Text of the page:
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UK's Largest Ever Group Action Claim Thrown Out by High Court

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The UK’s largest ever group action litigation action, ostensibly valued at almost £5bn, has been thrown out by the High Court in London with the case having been found to be an abuse of process.

The case, Municipio De Mariana & Ors v BHP Group Plc & Anor, involved tens of thousands of Brazilian claimants followed the collapse of the Fundao dam in south eastern Brazil in 2015. The collapse killed 19 people and the subsequent flood wiped out many settlements and villages in its path.
High Court judge Mr Justice Turner agreed with the defendants in the case after finding that the court could not handle such a disparate and unmanageable case involving so many claimants. The case was brought by PGMBM, a trading name of Excello Law Limited, on behalf of over 202,000 individual, corporate and institutional claimants against two companies, both of which are incorporated in the UK and Australia.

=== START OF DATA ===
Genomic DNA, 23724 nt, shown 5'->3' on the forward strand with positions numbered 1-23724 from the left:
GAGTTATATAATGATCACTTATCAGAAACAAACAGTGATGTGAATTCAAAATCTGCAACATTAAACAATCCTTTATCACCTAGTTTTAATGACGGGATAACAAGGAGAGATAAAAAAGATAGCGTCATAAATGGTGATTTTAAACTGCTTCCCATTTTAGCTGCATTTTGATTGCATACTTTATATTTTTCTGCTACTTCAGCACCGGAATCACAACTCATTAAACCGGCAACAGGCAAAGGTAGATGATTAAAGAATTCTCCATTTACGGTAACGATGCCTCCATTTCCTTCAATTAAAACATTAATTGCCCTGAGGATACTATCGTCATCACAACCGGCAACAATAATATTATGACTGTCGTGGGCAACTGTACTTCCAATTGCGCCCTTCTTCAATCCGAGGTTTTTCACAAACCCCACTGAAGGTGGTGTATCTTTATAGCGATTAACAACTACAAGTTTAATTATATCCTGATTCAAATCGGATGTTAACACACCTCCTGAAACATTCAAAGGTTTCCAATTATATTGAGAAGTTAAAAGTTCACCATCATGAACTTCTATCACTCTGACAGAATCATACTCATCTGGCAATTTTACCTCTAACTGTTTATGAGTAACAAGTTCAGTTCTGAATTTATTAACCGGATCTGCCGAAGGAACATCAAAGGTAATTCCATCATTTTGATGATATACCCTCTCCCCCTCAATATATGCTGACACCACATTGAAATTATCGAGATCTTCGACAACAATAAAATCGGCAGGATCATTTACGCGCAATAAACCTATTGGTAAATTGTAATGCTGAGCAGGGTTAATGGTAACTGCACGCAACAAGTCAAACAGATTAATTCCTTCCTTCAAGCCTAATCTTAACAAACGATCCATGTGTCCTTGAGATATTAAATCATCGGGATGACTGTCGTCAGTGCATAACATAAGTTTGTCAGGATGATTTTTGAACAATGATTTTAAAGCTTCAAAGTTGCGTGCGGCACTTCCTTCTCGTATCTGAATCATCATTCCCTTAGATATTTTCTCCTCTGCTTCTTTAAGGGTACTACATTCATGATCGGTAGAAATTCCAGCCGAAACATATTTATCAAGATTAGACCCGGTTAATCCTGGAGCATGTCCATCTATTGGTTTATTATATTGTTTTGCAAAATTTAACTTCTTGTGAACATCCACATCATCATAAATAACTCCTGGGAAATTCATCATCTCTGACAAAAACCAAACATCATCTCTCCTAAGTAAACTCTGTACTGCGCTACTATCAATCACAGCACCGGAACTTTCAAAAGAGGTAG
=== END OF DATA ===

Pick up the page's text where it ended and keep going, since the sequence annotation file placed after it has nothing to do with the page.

Whilst proceedings already underway in Brazil are likely to continue, the decision has been interpreted by many as both a block on the claims proceeding in England but also a wider blow to attempts to hold multinationals to account in the English courts for activities elsewhere. Justice Turner said the prospect of managing the claims of more than 200,000 claimants where so many were also pursuing compensation in Brazil was ‘alarming’, commenting:

It can safely be predicted that this unremitting cross-contamination of proceedings would lead to utter chaos in the conduct of litigation in both jurisdictions…The task facing the managing judge in England would, I predict, be akin to trying to build a house of cards in a wind tunnel.’

Justice Turner also predicted that if proceedings were allowed to go forward in England, even more people would be encouraged to ‘throw in their lot with the existing cohort’. With the claimants’ solicitors having already lost contact with 37,000 initial claimants, the turnover in the case would be impossible to deal with. He also said that it was ‘simply not good enough’ in group actions to seek to outsource all or most of the responsibility for devising a workable procedural mechanism for resolving claims to the court. Neither should claims proceed on the basis that defendants might resolve the issue through a settlement.

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